The Court of Appeal clarifies the 'public interest test' for whistleblowing claims In Chesterton Global Limited & Anor v Nurmohamed [2017] EWCA Civ 979 the Court of Appeal considered the meaning of the term 'in the public interest', which was an addition to whistleblowing legislation by the Enterprise and Regulatory Reform Act 2013.  Mr Nurmohamed had made a disclosure about alleged deliberate manipulation of management accounts, which affected the commission payments of a group of 100 managers. The Employment Tribunal held that the disclosure had been in the public interest because the alleged misconduct was deliberate, that the financial effect of such alleged misconduct was potentially significant (between £2 million and £3 million), and that it affected over 100 senior managers’ earnings. The respondents appealed this decision, arguing that the Tribunal had erred in holding that the disclosures were sufficient to constitute being in the “public interest”, as only 100 employees were affected (and that this group was not sufficiently large). The Employment Appeal Tribunal rejected the respondents appeal and they appealed to the Court of Appeal.  The Court of Appeal dismissed the appeal and went on to suggest that a broad test could be applied in order to determine whether a disclosure of information was in the public interest or not and that the Tribunal should examine:

  • the number of individuals whose interests were served by the disclosure;
  • whether the interests affected are important or trivial, and the extent to which they are affected;
  • whether the wrongdoing disclosed is deliberate or inadvertent; and
  • the size of the wrongdoer in terms of its staff, suppliers, clients (although this should not be taken too far).

For more on this decision please see the update on our employment blog.


FCA annual reports and accounts 2016/2017  The FCA has published its annual report and accounts for 2016/2017. The report states that there were over 3,000 Suspicious Transaction and Order Reports ("STORs") in 2016, nearly double the amount of STRS in 2015, although the FCA highlights that direct comparisons cannot be made because of the changes in reporting requirements under the Market Abuse Regulation.  The report also provides an update on the FCA's financial crime and anti-money laundering (AML) work, which is one of the cross-sector priorities identified in its Business Plan. The FCA notes that, in addition to its systematic AML programme (covering fourteen banks) it has confirmed its AML reviews of smaller, higher risk firms, and aims to extend this programme from 75 to 150 firms.  A new programme of proactive visits to randomly selected lower risk firms has also been introduced.  The report also includes comment on de-risking, the use of new technology for streamlining AML processes, and the FCA's proliferation in intelligence groups, amongst other matters.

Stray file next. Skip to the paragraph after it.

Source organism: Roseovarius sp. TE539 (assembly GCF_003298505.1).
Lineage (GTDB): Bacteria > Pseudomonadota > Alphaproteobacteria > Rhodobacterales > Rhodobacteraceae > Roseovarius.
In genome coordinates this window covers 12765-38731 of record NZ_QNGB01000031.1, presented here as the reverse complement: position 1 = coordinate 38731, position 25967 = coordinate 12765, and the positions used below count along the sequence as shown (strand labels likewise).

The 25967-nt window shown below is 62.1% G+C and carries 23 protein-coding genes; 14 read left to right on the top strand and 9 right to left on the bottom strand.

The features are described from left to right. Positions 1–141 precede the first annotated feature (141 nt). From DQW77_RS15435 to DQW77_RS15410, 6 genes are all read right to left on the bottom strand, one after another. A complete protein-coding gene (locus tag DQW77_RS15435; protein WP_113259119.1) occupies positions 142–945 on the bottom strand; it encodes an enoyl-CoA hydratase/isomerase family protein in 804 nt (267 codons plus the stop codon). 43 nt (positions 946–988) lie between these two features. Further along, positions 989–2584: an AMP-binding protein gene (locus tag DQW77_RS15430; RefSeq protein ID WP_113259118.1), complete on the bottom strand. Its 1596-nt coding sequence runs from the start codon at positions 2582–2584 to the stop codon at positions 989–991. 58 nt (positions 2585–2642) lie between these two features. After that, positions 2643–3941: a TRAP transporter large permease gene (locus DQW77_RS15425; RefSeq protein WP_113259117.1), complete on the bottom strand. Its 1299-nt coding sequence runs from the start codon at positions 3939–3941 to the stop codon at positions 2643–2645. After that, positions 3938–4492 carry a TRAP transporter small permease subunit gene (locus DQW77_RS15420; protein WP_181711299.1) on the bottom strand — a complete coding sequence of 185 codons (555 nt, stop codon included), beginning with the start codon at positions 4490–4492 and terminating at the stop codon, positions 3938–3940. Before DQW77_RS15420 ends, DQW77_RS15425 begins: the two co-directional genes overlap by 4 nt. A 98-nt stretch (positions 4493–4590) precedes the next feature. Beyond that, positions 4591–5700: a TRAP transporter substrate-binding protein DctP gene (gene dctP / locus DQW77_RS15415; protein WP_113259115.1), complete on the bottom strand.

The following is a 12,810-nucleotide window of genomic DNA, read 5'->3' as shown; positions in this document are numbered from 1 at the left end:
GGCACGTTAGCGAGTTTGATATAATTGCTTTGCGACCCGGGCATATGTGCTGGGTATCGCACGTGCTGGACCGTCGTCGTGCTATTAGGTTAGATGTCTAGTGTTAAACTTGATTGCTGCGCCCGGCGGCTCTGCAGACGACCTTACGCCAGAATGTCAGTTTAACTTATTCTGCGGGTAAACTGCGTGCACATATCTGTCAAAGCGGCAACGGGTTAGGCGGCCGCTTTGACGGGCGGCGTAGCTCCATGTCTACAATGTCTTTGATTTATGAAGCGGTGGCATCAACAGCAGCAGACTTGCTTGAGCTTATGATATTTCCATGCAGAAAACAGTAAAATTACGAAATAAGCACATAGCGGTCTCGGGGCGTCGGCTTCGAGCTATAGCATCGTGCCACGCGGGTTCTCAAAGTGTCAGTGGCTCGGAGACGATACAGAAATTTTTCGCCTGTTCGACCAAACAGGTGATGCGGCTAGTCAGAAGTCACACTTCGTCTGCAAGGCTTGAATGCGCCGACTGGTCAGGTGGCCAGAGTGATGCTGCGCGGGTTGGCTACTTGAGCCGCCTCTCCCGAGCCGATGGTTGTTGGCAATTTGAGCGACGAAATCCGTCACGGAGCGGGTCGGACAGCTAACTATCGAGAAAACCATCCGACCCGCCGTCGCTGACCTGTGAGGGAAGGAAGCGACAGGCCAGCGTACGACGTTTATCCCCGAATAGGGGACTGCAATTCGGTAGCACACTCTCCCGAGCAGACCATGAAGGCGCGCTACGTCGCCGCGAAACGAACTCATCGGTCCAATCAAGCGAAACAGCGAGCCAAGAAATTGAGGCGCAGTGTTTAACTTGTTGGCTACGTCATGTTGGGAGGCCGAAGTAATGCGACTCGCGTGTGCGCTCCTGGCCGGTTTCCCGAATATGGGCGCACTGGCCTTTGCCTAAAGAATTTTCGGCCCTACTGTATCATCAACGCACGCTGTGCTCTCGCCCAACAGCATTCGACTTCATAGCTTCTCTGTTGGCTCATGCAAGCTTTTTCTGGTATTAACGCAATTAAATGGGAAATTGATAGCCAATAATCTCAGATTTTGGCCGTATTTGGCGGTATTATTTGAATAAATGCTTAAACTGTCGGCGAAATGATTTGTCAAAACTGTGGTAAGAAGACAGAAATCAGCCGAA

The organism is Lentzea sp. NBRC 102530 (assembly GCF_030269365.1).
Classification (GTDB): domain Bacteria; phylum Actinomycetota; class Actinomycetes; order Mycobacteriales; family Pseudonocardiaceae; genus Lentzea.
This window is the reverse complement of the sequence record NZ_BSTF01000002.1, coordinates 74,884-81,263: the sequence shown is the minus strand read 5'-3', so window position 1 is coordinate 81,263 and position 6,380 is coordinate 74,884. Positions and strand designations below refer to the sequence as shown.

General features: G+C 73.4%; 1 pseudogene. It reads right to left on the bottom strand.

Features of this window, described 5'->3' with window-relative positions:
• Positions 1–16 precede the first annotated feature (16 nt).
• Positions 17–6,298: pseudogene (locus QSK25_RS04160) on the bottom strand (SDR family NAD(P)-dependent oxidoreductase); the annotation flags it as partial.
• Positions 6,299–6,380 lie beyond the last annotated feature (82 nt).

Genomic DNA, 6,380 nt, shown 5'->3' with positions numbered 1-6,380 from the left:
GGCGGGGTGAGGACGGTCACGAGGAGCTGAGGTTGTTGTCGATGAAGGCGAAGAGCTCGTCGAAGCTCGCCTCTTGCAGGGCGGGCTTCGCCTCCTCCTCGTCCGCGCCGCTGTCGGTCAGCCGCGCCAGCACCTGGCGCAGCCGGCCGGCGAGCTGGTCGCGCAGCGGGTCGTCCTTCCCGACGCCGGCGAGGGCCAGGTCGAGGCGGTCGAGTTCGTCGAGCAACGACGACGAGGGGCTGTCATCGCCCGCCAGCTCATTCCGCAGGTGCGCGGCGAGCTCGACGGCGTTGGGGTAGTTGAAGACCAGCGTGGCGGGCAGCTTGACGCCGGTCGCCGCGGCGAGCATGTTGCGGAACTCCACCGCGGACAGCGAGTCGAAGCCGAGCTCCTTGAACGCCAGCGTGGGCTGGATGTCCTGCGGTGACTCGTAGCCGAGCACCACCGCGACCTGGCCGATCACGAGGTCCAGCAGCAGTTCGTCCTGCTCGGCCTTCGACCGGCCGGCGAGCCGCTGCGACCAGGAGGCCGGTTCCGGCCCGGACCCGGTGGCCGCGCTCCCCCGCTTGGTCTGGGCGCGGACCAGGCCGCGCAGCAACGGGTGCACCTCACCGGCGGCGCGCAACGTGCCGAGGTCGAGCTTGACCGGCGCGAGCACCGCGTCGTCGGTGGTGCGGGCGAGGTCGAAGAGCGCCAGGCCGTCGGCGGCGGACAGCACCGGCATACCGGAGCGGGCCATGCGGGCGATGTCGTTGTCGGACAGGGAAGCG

FCA publishes new cyber security guide The FCA has published a new cyber security guide to assist firms to become more resilient to the number, scale and sophistication of cyber-attacks. The guide helps firms review their approach to cyber security and provides a number of questions to allow firms to identify effective practices. It also details what steps firms need to take to report a cyber-incident. The FCA notes that since 2014, there has been a 1,700% increase in cyber attacks reported to the organisation.


SFO opens investigation into pension schemes totalling £120 million The Serious Fraud Office ("SFO") has opened an investigation into a number of pension schemes which allegedly have been affected by fraud between 2011 and 2017. The investigations have been opened into the Capita Oak Pension and Henley Retirement Benefit schemes, Self-Invested Personal Pensions ("SIPPS") as well as other storage pod investment schemes. The investigation includes the Westminster Pension Scheme and Trafalgar Multi Asset Fund which invested in other products. Over a thousand individual investors are thought to have been affected by alleged fraud, including those who invested their pension funds. The amounts invested total over £120 million.